The Barriers Preventing Voice Recognition Use: Speed And Usefulness vs Embarrassment

“No-one’s using it….Writing’s quicker….It won’t catch on…It doesn’t work….” My partner informed me all these things were dismissively said when email was introduced at his work. Fast forward 46 years from its conception and 269 billion~ emails are now sent daily across the world [1].

Voice recognition actually predates email, harking back to IBM’s 16 word recognising Shoebox in 1962 [2] but it’s only recently through Google, Apple and Amazon that it’s really been widely available and usable. So what’s holding us back from using our voices over our hands?

The Recent Evolution of Voice Recognition

As voice recognition tech had developed, there’s been one big issue…..It’s not really worked. After the first commercial product of the super expensive Dragon Dictate product in 1990 [3], in early 2000s accuracy rate topped out at about 80%. That’s only 4 in 5 words being recognised. Most likely the key operator in a sentence being the one that’s misunderstood meant that even later on when voice recognition was available on Vista and OS X in ’07, people didn’t use it.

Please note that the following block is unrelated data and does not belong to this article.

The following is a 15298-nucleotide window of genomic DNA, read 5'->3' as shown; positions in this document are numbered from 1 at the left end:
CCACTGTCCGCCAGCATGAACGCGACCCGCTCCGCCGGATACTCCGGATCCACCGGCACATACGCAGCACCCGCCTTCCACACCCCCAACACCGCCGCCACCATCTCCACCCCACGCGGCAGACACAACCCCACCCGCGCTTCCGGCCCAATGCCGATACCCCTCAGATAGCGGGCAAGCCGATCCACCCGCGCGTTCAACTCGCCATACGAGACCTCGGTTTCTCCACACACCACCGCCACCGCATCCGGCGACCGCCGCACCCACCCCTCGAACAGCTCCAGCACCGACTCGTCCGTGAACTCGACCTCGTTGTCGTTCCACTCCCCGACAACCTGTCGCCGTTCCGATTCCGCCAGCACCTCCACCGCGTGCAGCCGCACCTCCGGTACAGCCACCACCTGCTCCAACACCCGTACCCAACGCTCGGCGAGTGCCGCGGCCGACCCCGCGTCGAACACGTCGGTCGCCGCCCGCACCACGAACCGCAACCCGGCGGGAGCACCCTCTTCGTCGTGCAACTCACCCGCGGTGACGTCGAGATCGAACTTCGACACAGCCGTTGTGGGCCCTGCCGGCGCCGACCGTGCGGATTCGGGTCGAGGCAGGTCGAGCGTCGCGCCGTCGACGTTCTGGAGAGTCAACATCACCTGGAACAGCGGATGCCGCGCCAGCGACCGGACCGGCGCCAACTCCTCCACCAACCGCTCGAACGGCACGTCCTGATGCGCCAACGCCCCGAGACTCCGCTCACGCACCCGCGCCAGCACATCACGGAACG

Google’s Voice Search App for iPhone was the big breakthrough of understanding. It was the first to really leverage cloud computing and machine learning in order to process and analyse inputs. The 2010 addition in which users’ voices were recorded to help distinguish verbal links and nuances in accents further improved accuracy and recognition from a wider audience.

This Cloud computing method has been the way forward since, with Siri’s introduction with the iPhone 4S in 2011 following, and most recently Amazon Echo using ‘natural language’ and ‘automated speech’ recognition technology [4]. This now puts accuracy around the 95%~ mark [5] with tech also now handling more complex commands than before.